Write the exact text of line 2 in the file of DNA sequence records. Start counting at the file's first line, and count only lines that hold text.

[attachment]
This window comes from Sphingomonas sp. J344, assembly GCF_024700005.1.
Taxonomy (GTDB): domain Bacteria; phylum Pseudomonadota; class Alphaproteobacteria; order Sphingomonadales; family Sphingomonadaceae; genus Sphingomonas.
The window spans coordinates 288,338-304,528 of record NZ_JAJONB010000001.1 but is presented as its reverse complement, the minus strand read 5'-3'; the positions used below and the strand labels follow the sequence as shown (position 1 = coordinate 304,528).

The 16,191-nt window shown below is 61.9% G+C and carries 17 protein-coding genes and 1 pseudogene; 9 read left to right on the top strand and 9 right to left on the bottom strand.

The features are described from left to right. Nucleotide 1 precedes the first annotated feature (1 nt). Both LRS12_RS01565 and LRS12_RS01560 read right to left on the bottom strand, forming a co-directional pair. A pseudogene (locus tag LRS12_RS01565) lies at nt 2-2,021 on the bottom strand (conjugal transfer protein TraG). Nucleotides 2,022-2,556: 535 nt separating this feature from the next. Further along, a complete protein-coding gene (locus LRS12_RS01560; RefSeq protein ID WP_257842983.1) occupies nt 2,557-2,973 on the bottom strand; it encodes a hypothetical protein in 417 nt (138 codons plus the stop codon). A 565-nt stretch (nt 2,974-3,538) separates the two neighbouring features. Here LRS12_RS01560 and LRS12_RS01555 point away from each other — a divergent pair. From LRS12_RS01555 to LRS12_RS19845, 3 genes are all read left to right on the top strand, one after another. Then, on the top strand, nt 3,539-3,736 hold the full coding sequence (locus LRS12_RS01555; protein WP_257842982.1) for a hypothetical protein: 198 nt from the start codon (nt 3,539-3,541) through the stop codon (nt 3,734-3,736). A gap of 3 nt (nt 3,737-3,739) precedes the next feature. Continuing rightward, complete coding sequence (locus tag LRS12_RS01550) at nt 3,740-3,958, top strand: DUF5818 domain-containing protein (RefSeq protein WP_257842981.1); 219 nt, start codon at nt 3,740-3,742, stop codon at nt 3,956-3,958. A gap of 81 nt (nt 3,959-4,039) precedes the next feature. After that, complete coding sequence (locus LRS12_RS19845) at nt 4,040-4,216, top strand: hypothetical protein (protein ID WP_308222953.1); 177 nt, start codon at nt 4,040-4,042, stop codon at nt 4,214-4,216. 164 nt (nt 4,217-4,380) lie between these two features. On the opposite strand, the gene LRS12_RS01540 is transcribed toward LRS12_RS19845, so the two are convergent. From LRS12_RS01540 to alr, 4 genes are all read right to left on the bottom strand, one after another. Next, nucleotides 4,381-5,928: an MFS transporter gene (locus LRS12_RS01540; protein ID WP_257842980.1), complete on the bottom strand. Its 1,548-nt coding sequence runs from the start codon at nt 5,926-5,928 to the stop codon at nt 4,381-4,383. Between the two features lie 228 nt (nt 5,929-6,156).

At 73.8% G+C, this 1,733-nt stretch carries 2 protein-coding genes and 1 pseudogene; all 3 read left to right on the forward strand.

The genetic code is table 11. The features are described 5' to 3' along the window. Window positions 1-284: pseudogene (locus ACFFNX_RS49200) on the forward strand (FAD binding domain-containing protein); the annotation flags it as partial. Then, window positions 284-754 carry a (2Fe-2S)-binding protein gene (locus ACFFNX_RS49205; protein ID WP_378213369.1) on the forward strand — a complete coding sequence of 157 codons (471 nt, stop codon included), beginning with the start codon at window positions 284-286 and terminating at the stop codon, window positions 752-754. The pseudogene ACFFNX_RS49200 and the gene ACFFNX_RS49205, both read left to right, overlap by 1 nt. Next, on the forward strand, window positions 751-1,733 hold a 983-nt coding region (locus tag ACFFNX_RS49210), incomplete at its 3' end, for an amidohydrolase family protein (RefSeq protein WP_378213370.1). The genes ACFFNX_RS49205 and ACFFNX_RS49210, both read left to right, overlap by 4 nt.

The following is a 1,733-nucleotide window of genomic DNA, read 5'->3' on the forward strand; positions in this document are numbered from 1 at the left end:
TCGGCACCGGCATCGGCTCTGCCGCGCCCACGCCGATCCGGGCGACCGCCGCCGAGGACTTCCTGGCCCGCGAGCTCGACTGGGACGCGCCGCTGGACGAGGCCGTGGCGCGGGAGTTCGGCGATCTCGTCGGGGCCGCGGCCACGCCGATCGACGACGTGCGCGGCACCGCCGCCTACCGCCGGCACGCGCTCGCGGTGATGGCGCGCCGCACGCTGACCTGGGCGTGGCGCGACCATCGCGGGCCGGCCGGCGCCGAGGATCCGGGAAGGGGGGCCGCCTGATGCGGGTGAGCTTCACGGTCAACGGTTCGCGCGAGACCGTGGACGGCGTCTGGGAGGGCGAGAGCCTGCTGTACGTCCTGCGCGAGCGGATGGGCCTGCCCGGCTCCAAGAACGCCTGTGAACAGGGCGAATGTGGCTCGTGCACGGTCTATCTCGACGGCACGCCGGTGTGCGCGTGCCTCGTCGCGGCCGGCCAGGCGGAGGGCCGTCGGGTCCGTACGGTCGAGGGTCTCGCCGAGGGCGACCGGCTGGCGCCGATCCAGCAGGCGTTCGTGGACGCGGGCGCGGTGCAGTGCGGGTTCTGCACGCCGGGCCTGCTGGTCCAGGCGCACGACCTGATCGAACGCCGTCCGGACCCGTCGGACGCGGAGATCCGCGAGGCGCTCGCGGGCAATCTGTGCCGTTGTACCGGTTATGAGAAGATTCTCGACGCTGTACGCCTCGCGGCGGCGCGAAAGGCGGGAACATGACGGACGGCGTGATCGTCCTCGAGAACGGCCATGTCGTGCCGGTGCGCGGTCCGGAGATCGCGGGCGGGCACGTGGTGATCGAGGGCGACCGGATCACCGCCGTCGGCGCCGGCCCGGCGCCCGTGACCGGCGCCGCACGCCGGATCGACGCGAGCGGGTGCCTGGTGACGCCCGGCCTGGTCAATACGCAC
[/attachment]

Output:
Taxonomy (GTDB): domain Bacteria; phylum Pseudomonadota; class Alphaproteobacteria; order Sphingomonadales; family Sphingomonadaceae; genus Sphingomonas.